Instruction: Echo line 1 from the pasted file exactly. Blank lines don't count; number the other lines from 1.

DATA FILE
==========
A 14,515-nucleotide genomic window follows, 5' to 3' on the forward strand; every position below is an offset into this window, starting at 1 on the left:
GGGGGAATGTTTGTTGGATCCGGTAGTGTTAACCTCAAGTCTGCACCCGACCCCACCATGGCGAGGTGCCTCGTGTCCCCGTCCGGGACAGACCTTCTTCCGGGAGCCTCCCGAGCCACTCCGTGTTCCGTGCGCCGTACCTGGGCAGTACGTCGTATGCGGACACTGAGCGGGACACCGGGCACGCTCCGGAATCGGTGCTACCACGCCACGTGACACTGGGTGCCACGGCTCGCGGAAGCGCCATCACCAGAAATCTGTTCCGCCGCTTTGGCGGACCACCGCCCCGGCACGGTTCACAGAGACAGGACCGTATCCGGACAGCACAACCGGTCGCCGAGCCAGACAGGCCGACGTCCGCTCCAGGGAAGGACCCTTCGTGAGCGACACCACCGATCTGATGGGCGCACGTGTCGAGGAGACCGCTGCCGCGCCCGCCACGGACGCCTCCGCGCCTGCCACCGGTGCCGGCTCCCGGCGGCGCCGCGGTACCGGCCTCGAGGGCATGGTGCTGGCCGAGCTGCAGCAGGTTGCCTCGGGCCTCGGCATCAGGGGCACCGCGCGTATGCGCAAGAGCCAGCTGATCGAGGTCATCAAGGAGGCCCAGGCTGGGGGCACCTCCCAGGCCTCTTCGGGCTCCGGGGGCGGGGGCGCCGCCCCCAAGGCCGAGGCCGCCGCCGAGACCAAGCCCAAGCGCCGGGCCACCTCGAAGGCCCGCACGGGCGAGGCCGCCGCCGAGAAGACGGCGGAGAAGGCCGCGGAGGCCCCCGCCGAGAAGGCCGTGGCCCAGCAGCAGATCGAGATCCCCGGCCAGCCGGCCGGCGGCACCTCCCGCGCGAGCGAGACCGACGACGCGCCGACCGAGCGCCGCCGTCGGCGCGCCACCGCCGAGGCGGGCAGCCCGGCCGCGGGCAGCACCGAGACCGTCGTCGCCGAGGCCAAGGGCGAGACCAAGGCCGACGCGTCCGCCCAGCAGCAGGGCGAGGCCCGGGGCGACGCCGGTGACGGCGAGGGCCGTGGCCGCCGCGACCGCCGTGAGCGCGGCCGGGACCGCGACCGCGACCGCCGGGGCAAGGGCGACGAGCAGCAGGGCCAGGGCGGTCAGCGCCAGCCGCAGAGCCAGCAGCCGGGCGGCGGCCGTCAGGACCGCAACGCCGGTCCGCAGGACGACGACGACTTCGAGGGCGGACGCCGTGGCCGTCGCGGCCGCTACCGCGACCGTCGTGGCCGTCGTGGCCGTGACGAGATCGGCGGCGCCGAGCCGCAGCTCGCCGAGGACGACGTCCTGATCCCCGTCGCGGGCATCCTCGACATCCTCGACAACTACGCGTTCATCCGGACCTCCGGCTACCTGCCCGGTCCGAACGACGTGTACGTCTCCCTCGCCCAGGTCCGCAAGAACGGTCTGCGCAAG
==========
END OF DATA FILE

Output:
A 14,515-nucleotide genomic window follows, 5' to 3' on the forward strand; every position below is an offset into this window, starting at 1 on the left: